And is the investment paying off?

Scott answers with an unqualified “Yes.” So far newsstand sales appear to be up 10-12 percent for the Physical Graffiti and L.A. Woman issues. “Our Led Zep III issue was our biggest-selling issue at the time, and the 138 ‘inner sleeve’ is still our second best-selling issue ever.” He adds, “Obviously I don’t believe that’s just down to the packaging — in each case I think the look was backed up by a great story, and I would hate for anyone to think it’s been style over substance — but it does suggest that the overall package is pressing the right buttons.”

Classic Rock has innovated in other ways since being launched in 1998. In 2009 Classic Rock launched a first-of-its-kind online subscription service that offers readers the chance to download albums before they are available in stores. The May 2010 edition (Classic Rock 144) was guest-edited by KISS. Also in 2010, Classic Rock published Classic Rock Presents: Slash, which gave fans Slash’s solo album a month before its general release along with a 132-page magazine about Slash. The Slash issue marks the first time a magazine publisher has topped an online album chart.

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Classic Rock Presents: Slash

And Scott adds, “We’re actually working on another idea right now and have a couple more up our sleeve.”

I think Classic Rock sets a standard not just for the publishing industry but for anyone who aspires to create a successful brand. Three lessons stand out:

  • Provide a memorable experience.
  • Offer content that people care about (whether you’re creating news stories or advertisements — people will engage with great content).
  • Take advantage of the unique attributes of online and offline — don’t simply reproduce the experience in both. For instance, the Slash download ahead of retail availability is an example of the former, and the elaborate album cover sleeve art is an example of the latter.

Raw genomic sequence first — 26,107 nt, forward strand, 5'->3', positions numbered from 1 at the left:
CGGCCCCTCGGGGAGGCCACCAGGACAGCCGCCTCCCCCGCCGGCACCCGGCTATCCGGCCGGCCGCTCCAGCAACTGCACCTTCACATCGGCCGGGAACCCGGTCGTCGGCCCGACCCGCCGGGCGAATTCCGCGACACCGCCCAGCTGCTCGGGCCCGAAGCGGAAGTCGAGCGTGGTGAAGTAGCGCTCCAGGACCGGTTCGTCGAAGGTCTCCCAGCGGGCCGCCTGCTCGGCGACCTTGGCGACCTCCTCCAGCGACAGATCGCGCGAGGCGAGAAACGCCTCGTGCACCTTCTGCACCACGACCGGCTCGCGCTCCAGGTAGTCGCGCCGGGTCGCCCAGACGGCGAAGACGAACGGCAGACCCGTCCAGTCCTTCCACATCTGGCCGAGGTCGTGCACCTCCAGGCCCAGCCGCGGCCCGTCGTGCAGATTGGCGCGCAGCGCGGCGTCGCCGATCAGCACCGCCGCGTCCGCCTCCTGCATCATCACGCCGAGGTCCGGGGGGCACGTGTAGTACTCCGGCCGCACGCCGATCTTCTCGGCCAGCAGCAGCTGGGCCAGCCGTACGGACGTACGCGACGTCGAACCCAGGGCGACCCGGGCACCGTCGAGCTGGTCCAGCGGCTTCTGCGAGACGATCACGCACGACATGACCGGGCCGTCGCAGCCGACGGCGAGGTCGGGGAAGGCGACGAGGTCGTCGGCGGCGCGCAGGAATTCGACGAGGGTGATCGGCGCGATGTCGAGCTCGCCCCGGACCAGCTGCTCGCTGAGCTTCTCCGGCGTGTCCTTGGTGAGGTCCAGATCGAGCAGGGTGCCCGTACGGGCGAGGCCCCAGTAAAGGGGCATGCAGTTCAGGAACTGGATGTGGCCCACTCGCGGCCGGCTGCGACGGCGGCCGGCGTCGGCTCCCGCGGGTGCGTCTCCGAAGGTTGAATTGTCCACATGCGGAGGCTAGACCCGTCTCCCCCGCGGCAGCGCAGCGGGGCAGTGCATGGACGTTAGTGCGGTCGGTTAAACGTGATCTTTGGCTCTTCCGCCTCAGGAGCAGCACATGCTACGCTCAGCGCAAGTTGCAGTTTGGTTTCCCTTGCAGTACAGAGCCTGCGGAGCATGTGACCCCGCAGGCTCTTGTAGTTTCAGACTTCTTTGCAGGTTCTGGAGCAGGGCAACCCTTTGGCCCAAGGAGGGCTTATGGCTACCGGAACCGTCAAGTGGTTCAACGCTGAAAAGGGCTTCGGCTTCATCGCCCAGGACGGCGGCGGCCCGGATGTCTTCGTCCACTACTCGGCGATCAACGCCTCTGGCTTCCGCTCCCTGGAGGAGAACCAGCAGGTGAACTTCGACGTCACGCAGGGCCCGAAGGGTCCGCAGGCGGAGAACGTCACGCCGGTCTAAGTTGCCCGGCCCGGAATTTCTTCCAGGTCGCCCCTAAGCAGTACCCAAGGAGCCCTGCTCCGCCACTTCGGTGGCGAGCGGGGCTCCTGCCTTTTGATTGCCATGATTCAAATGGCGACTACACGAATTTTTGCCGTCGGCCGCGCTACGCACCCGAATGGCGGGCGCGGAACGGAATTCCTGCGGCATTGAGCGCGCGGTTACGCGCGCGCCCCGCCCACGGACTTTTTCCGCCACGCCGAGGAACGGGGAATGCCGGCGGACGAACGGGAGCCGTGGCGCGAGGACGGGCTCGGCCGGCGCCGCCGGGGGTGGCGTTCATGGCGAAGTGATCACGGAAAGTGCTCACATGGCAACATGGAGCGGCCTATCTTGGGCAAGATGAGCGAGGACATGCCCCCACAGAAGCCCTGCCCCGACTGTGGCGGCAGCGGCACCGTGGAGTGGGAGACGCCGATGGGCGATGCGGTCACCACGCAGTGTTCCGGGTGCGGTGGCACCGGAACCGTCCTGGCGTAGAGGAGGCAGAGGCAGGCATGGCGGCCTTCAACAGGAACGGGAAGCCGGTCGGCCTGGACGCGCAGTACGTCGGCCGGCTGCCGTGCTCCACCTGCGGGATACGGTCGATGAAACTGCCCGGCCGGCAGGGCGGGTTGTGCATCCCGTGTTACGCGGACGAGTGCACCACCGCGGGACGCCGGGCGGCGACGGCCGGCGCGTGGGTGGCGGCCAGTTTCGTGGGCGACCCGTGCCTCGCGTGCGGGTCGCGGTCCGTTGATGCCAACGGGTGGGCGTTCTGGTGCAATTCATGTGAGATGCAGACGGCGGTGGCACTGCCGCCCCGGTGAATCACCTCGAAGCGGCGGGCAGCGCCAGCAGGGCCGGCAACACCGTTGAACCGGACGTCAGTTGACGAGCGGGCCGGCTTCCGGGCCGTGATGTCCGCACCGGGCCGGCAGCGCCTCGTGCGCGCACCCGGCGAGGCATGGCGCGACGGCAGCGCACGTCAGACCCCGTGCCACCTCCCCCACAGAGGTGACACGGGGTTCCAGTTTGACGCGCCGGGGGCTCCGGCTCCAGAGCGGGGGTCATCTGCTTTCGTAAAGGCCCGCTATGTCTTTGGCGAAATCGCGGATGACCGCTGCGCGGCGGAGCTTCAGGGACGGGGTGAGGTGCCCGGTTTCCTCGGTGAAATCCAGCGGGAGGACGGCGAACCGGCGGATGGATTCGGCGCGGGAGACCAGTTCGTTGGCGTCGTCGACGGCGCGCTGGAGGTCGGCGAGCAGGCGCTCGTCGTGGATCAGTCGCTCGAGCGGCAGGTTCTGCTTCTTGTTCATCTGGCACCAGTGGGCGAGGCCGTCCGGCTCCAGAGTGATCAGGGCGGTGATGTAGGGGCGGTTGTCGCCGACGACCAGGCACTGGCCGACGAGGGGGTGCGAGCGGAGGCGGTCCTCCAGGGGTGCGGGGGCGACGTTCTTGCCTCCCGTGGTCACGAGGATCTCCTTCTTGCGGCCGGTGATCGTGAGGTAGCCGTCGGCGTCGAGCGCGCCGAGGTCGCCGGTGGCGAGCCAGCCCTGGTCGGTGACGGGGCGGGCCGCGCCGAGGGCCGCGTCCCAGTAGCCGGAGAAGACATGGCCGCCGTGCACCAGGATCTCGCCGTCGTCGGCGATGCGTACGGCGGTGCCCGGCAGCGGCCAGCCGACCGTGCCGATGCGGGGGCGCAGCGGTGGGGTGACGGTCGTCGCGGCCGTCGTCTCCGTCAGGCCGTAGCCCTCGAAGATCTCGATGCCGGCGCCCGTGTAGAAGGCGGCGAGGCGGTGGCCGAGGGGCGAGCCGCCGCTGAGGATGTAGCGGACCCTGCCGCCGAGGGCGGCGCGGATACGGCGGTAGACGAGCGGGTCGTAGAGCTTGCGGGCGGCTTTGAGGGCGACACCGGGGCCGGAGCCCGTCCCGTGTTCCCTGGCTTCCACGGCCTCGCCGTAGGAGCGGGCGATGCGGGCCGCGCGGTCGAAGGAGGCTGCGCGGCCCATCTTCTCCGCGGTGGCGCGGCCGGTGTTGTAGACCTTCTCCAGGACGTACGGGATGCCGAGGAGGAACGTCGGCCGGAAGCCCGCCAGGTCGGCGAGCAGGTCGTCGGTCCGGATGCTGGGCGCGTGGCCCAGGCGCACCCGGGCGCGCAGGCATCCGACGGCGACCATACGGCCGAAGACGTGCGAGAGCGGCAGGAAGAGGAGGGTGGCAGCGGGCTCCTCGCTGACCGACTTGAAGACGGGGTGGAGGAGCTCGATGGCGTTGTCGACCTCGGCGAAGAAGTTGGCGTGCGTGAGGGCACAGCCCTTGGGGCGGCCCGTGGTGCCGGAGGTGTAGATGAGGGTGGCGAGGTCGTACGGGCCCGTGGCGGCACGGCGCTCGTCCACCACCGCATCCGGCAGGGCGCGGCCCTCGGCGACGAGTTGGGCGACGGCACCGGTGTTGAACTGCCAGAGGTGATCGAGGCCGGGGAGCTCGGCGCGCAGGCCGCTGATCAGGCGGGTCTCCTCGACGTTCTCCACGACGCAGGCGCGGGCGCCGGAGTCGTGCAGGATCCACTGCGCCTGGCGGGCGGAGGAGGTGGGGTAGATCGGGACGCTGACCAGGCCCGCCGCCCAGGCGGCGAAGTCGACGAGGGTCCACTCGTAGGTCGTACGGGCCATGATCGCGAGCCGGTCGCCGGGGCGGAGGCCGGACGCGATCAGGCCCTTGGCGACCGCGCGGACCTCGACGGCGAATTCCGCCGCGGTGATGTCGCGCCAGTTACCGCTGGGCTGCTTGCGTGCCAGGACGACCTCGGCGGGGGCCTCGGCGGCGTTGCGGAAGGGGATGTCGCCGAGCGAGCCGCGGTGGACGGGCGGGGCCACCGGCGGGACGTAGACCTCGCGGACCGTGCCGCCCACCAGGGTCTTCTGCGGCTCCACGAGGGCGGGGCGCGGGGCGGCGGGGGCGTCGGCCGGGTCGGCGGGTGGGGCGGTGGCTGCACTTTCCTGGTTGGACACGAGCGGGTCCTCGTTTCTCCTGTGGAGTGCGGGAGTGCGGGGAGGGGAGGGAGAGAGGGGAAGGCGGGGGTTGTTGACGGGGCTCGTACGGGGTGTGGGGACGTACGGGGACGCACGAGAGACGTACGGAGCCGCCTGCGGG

Did someone say print is dead? I don’t think so.

Top 20 albums of all time?

Just what the world needs: another top 20 albums of all time list, courtesy of the Y! Radish Music Blog. This list is a bit different from the usual critical assessments because it seeks to be more objective and empirical, weighing factors such as album sales, “critical rating value” (an amalgam of critical reviews), and number of Grammy Awards won. (The approach reminds me of those convoluted formulas that The Wall Street Journal uses to assess baseball and football players.) After all the dust settles, the Top 5 albums are:

5. Abbey Road, the Beatles.

4. Physical Graffiti, Led Zeppelin

3. Thriller, Michael Jackson

2. Dark Side of the Moon, Pink Floyd

1. Songs in the Key of Life, Stevie Wonder

You can see the complete list here. I love these kinds of lists. They confound, inspire debate, and, hopefully, force us to think more critically — none of which I’m going to do here. But I do have some random thoughts:

  • I admire Stevie Wonder; but I cannot remember the last time I played Songs in the Key of Life. How many of your friends own it?
  • There are four Led Zeppelin albums on this list. Now, I love Led Zeppelin. But I also know full well that in its day, the band was consistently bashed by critics. It wasn’t until well after the band broke up that it achieved critical respectability. I wonder how well this list takes into account critical response at the time the albums were actually released?
  • An album’s staying power is a worthy measure as noted by the formula employed by the Y! Radish Music Blog. But by definition, newer bands are penalized simply because their work hasn’t been around as long. I don’t know how else you can explain Radiohead being completely shut out of this list.
  • It’s a hoot to see Van Halen crash the party like a drunk uncle at a wedding reception, making Number 14 on the list with its eponymous first album. But how on earth did George Michael sneak in?
  • No Rolling Stones? No Doors? No Dylan? I’ll tell you why: the list fails to take into account an album’s influence on other albums, which is why The Doors or nothing by Dylan made the cut.
  • Fortunately the list assigns very little weight to Grammy Awards won, but I question why the Grammy Awards should have been a factor at all. The Grammy Awards are notoriously out of touch with the times. This is the esteemed organization that honored “Winchester Cathedral” over “Eleanor Rigby” for best rock & roll recording in 1966. Enough said. I would stay as far away from the Grammy Awards as I could just in priniciple.

What are your reactions?